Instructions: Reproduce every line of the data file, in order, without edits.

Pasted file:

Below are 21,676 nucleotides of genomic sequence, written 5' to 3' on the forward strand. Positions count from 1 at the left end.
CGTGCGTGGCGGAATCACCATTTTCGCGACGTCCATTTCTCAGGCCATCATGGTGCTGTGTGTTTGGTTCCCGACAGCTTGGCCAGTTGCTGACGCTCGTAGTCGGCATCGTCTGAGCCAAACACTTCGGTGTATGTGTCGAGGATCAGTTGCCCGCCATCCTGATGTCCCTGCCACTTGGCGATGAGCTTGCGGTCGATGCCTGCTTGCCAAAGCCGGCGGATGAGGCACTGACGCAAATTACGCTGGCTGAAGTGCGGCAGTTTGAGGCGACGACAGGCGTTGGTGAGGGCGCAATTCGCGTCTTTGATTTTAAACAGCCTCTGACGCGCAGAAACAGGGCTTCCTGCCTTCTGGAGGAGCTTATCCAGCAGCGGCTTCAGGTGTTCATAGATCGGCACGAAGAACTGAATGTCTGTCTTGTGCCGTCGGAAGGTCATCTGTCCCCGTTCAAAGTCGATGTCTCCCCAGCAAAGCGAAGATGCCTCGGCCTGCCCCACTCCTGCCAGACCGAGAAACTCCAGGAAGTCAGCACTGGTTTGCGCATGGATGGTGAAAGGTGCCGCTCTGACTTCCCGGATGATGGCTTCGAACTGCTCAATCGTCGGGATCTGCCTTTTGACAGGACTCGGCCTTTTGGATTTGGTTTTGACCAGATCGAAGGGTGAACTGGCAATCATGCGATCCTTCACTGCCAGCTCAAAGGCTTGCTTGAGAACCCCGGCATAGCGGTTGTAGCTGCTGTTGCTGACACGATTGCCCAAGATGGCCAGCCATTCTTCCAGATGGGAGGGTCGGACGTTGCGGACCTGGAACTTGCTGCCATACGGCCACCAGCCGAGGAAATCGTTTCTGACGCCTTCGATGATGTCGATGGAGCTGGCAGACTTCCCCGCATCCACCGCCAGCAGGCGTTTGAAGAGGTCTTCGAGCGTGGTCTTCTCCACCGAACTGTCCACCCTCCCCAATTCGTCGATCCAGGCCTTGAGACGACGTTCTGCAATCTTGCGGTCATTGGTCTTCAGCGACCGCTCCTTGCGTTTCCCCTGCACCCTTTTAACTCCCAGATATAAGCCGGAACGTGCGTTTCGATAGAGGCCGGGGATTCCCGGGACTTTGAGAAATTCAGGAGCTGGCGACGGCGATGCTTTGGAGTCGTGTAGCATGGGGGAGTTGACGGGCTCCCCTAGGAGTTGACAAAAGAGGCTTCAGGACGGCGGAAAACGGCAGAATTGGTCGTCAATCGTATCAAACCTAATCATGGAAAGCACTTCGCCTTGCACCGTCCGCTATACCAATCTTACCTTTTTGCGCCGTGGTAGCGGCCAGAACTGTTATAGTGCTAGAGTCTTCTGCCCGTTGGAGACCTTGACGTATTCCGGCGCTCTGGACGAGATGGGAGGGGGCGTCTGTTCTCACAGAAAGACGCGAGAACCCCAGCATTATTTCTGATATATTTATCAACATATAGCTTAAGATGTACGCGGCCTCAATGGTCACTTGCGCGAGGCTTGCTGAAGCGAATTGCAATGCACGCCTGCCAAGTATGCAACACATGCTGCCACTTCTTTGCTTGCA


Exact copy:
Below are 21,676 nucleotides of genomic sequence, written 5' to 3' on the forward strand. Positions count from 1 at the left end.
CGTGCGTGGCGGAATCACCATTTTCGCGACGTCCATTTCTCAGGCCATCATGGTGCTGTGTGTTTGGTTCCCGACAGCTTGGCCAGTTGCTGACGCTCGTAGTCGGCATCGTCTGAGCCAAACACTTCGGTGTATGTGTCGAGGATCAGTTGCCCGCCATCCTGATGTCCCTGCCACTTGGCGATGAGCTTGCGGTCGATGCCTGCTTGCCAAAGCCGGCGGATGAGGCACTGACGCAAATTACGCTGGCTGAAGTGCGGCAGTTTGAGGCGACGACAGGCGTTGGTGAGGGCGCAATTCGCGTCTTTGATTTTAAACAGCCTCTGACGCGCAGAAACAGGGCTTCCTGCCTTCTGGAGGAGCTTATCCAGCAGCGGCTTCAGGTGTTCATAGATCGGCACGAAGAACTGAATGTCTGTCTTGTGCCGTCGGAAGGTCATCTGTCCCCGTTCAAAGTCGATGTCTCCCCAGCAAAGCGAAGATGCCTCGGCCTGCCCCACTCCTGCCAGACCGAGAAACTCCAGGAAGTCAGCACTGGTTTGCGCATGGATGGTGAAAGGTGCCGCTCTGACTTCCCGGATGATGGCTTCGAACTGCTCAATCGTCGGGATCTGCCTTTTGACAGGACTCGGCCTTTTGGATTTGGTTTTGACCAGATCGAAGGGTGAACTGGCAATCATGCGATCCTTCACTGCCAGCTCAAAGGCTTGCTTGAGAACCCCGGCATAGCGGTTGTAGCTGCTGTTGCTGACACGATTGCCCAAGATGGCCAGCCATTCTTCCAGATGGGAGGGTCGGACGTTGCGGACCTGGAACTTGCTGCCATACGGCCACCAGCCGAGGAAATCGTTTCTGACGCCTTCGATGATGTCGATGGAGCTGGCAGACTTCCCCGCATCCACCGCCAGCAGGCGTTTGAAGAGGTCTTCGAGCGTGGTCTTCTCCACCGAACTGTCCACCCTCCCCAATTCGTCGATCCAGGCCTTGAGACGACGTTCTGCAATCTTGCGGTCATTGGTCTTCAGCGACCGCTCCTTGCGTTTCCCCTGCACCCTTTTAACTCCCAGATATAAGCCGGAACGTGCGTTTCGATAGAGGCCGGGGATTCCCGGGACTTTGAGAAATTCAGGAGCTGGCGACGGCGATGCTTTGGAGTCGTGTAGCATGGGGGAGTTGACGGGCTCCCCTAGGAGTTGACAAAAGAGGCTTCAGGACGGCGGAAAACGGCAGAATTGGTCGTCAATCGTATCAAACCTAATCATGGAAAGCACTTCGCCTTGCACCGTCCGCTATACCAATCTTACCTTTTTGCGCCGTGGTAGCGGCCAGAACTGTTATAGTGCTAGAGTCTTCTGCCCGTTGGAGACCTTGACGTATTCCGGCGCTCTGGACGAGATGGGAGGGGGCGTCTGTTCTCACAGAAAGACGCGAGAACCCCAGCATTATTTCTGATATATTTATCAACATATAGCTTAAGATGTACGCGGCCTCAATGGTCACTTGCGCGAGGCTTGCTGAAGCGAATTGCAATGCACGCCTGCCAAGTATGCAACACATGCTGCCACTTCTTTGCTTGCA